Cup 206 of controller 200 can be formed as an integral part of an upper cover 210 of a remote control 290, as illustrated in FIGS. 2A-2B. Remote control 290 includes a lower cover 220 that is attached (e.g. with glue) to upper cover 210 to form a sealed enclosure 230 in which is held a substrate, e.g. printed circuit board 204.
Stem 240 has an end 241 (FIG. 2C) located at a distance Hs from flexible element 207. In one particular embodiment, on movement of end 241 through an angle θ formed by a first center line Su (see undeflected initial shape illustrated in FIG. 2C) and a second center line Sd (see deflected shape illustrated in FIG. 2A), flexible element 207 also deforms by the same angle θ. On such deformation, flexible element 207 assumes an "S" shaped cross-section of the type discussed above in reference to FIG. 1B.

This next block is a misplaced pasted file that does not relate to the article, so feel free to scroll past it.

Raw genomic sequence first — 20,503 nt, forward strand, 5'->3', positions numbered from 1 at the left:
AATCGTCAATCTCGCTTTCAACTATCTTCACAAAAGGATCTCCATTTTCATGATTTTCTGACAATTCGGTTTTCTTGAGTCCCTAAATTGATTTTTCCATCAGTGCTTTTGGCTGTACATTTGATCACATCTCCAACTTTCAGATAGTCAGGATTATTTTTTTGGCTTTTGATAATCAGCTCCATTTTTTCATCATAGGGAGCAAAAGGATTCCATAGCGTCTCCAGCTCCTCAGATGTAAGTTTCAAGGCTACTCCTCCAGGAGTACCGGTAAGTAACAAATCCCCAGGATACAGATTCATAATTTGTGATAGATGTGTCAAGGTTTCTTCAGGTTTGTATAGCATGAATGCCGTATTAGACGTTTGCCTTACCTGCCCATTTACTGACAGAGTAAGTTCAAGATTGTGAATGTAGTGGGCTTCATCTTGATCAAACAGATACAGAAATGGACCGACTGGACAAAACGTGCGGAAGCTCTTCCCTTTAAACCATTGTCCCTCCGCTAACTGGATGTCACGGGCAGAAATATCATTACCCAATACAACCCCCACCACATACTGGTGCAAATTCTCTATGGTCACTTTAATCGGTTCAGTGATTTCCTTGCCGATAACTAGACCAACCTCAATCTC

In this particular embodiment, optical elements 201 and 203 are light emitting diodes, while optical element 202 is a phototransistor, so that on deformation of flexible element 207 as described above, phototransistor 202 receives a greater amount of light from one of LEDs 201 and 203, and a smaller amount of light from the other of LEDs 201 and 203.
Also in this particular embodiment, controller 200 includes a grip 250 having a hemispherical shape 250H and mounted snugly (optionally with glue) on stem 240, thereby to mimic the appearance of a conventional controller having a spherical trackball. On application of force F on grip 250 (FIG. 2A), stem 240 deflects through the deformation angle θ discussed above. Grip 250 can be formed of plastic material with a smooth or textured surface.